JF Ptak Science Books Post 1155
“The most ignorant person at a reasonable charge, and with little bodily labor, may write books in philosophy, poetry, law, mathematics, and theology, without the least assistance from genius or study.” Jonathan Swift, in Gulliver’s Travels
"Hell is the kingdom of the animal that swallows up the memory of all things... Between life and death there is no destiny except memory. Memory weaves the destiny of the world.." Carlos Fuentes, Terra Nostra
"A people without history/ is not redeemed from time, for history is a pattern of timeless moments" -- T.S. Eliot, Four Quartets.
The future history of writing--it will tell us--was already written before it was written. In the future, when everything that can be written has been written and everything spoken has already been spoken, perhaps the first footnote in the history of already-done things will be to Jonathan Swift. The experience belongs to us through Lemuel Gulliver1, who after surviving two trips (one to Lilliput in which Gulliver is twelve times the size of
everything else, and the second to Brobdingnag where he is one-twelfth the size of everything) comes to a third (of four2) in the land of Laputa. It is here where he encounters a conversation machine that, when cranked, produces anything and everything, the known and unknown, the original and the copied, and have the thought and spoken
word belong to the manipulator of the machine. Everything that can be said is in that box, waiting to come. The 20' square was occupied by cubes with words on their sides, with 40 cranks and 40 handles and 40 operators to manipulate the mechanical vocabulary and associated scribes to record anything that made sense, and would be the springboard of “knowledge”operating without a manual or an intelligent primum mobile. (The image of the machine--which bears some resemblance to an integrated chip--appears in the third edition of Swift's book, and as you can see is not a well-drawn thing, missing a row and a column and a crank here and there. A fuller description is found below.)
The idea of a universal knowledge or an expanding, forever-library is very old, particularly if you expand the concept a bit to include Aristotle and the Tree of Porphyry3. While not exactly a generator in the sense of Jorge Borges' Library of Babel or the Swiftian machine, the ancients did produce very interesting, elegant, beautiful ways of story information and ordering information. The Tree of Porphyry is far more concise–an abbreviation-compared to the infinitely expanding hexagonal rooms filed with books and attendant librarians in the Borges' universe. Or the Ars Magna/Thinking Machine of the 13th century Ramon Lull (also known as Ramon, Raimundo and Raymond, Raimundus and Raymundus Lull, Lully and Lullus and Lulio), the ultimate organizer of how sentences can be made and knowledge produced/uncovered (particularly if you want to please the logic of the church and the Creator), and which was almost certainly known to Swift (and which was also written about, described and worried-over by Borges4). There are many other early figures in this category to be sure (Lewis Carroll, William Jevons, and even in a way Mr. Venn, not to mention Leibniz and his calculator, and the changes in scientific method and (English/Dutch) mathematical concentration on applied mathematics of the 17th century that made thinking about the industrial revolution possible)), but that would be left to (at least) a longer post. (The Lull wheel, below.)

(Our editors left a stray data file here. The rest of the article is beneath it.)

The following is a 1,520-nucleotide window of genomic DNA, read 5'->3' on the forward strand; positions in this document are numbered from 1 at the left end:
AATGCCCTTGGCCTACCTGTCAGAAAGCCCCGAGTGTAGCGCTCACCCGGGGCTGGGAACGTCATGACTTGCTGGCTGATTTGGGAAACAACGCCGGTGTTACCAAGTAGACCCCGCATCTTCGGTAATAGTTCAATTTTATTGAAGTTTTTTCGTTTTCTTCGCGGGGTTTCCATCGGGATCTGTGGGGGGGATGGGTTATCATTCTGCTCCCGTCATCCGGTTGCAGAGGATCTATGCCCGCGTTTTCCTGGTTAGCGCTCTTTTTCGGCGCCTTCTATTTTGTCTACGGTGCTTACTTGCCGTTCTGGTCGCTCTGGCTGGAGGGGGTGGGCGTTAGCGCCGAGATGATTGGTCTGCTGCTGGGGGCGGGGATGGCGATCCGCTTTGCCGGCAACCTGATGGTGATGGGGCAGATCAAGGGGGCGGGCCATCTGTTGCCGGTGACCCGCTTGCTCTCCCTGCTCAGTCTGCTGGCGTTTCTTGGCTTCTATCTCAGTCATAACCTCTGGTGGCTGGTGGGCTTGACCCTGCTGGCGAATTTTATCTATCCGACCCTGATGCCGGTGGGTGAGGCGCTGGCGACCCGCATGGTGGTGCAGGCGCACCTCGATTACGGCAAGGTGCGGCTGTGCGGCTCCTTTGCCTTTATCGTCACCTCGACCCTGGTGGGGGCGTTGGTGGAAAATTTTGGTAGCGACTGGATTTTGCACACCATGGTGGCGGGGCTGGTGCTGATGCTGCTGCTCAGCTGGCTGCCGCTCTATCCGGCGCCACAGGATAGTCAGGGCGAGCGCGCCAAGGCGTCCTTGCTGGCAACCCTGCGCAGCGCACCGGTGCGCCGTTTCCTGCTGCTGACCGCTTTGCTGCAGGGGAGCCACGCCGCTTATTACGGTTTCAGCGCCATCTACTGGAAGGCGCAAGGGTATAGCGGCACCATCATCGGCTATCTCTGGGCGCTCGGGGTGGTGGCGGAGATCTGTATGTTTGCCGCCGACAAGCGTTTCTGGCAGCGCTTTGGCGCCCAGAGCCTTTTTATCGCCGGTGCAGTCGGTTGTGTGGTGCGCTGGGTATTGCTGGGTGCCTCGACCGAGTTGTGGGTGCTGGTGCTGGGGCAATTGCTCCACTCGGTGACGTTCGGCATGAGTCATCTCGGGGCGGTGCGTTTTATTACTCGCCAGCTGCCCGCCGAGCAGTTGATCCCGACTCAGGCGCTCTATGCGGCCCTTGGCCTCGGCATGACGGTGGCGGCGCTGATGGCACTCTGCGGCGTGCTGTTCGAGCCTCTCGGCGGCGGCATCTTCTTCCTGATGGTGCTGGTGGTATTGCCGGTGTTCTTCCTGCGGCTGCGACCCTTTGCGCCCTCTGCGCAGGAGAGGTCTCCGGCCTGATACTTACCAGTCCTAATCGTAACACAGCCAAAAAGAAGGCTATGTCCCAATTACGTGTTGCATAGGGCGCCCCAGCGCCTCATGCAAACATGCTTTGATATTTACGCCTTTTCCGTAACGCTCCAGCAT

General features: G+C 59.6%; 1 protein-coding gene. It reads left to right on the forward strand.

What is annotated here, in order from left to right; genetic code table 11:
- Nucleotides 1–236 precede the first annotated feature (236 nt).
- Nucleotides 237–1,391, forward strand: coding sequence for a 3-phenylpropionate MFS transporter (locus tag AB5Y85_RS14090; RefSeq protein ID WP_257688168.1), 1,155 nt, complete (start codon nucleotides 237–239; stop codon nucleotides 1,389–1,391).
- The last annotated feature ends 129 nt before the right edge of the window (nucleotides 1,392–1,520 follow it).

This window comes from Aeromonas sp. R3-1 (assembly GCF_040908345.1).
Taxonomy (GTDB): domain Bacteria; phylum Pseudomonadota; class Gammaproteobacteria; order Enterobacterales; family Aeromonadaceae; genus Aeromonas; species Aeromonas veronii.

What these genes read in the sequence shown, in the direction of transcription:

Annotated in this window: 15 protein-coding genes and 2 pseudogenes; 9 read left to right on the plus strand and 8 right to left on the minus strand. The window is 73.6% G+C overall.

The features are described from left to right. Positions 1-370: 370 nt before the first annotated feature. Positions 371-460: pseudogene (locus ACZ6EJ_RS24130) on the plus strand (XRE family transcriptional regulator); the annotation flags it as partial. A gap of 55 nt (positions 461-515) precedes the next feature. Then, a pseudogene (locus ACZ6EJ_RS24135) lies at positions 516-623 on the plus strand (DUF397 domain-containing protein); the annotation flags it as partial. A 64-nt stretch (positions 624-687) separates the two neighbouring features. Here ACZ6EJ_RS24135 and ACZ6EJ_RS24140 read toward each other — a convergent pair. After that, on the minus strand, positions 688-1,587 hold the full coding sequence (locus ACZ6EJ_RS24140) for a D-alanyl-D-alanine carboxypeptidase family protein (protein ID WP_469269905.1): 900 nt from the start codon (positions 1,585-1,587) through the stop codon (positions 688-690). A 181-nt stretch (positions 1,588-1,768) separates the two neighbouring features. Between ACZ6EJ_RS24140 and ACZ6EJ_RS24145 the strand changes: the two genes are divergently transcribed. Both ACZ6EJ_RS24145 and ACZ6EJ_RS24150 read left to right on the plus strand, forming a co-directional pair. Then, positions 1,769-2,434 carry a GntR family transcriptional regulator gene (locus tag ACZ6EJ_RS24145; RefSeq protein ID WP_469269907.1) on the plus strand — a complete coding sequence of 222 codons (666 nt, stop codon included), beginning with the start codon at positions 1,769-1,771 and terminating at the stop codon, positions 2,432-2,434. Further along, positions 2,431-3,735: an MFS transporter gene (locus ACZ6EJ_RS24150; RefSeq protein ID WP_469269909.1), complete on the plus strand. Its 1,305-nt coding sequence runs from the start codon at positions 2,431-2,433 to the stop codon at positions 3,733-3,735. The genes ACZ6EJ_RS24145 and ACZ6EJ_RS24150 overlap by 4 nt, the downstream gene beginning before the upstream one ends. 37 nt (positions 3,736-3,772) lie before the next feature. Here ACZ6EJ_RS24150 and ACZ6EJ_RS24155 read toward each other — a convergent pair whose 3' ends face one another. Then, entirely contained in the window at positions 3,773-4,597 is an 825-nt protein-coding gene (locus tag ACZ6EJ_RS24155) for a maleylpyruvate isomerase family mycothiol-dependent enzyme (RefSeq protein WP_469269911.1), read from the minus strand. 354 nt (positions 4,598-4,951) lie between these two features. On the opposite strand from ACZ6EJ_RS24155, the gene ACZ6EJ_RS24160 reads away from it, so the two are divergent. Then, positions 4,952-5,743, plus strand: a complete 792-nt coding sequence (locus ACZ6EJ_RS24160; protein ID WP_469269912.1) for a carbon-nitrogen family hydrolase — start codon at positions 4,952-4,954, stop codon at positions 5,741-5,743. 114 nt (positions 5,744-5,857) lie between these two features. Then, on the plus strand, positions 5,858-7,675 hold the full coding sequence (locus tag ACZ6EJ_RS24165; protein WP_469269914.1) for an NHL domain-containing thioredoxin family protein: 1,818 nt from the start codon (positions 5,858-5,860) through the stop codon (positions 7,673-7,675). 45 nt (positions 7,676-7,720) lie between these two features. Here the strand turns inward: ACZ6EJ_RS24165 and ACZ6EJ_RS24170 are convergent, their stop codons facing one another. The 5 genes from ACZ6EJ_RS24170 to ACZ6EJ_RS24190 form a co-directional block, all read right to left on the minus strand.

How long will it take to digitize everything that has ever been written, or recorded, or composed? Several generations? Ten? It may well come to pass in shorter time than we think; and when you compare this control of recorded human history to the centuries that will follow in developing “computers”, how can we possibly know what will become of all of it? In the coming centuries and their attack on intelligence, when in the future the brain is a harvest of the computer, perhaps intelligence finally submits, and everything that can be done has been done, the progress of humanity snubbed to a stub. Or expanded exponentially. It is such a tough call to make...
1. Jonathan Swift, Travels into Several Remote Nations of the World, in Four Parts. By Lemuel Gulliver, First a Surgeon, and then a Captain of several Ships. 1726.
2. The third voyage was Part III. A Voyage to Laputa, Balnibarbi, Luggnagg, Glubbdubdrib, and Japan. The fourth finds humans as pets/inferiors in the island of the Houyhnhnms, a land of intelligent horses.
3. The “tree” was a diagrammatic creation of a 3rd century Syrian mathematician/logician/philosopher named Porphyry who-- much taken with Aristotle (and with the Categories in particular)-- developed a systematic approach to the organization of thought in diagrammatic form.
4. Borges J. L. (1999) 'Ramon Lull’s thinking Machine' in The total library: non-fiction 1922-1986 (Edited by) Weinberger, E., trans. Allen, E. Levine, S. J., and Weinberger, E. London, Penguin, on pp 155-160.
It is interesting to note that Lull, who gave up everything to follow his calling into the church (and who was antagonized by the belief that his very act of missing his left-behind life to be a sin against god's choice of him to follow his "career path") was demonized by the church soon after his death, his works prohibited reading for hundreds of years. He was resurrected in 1958 though on a path towards sainthood, a doctor of the church.
A description of the Swift machine: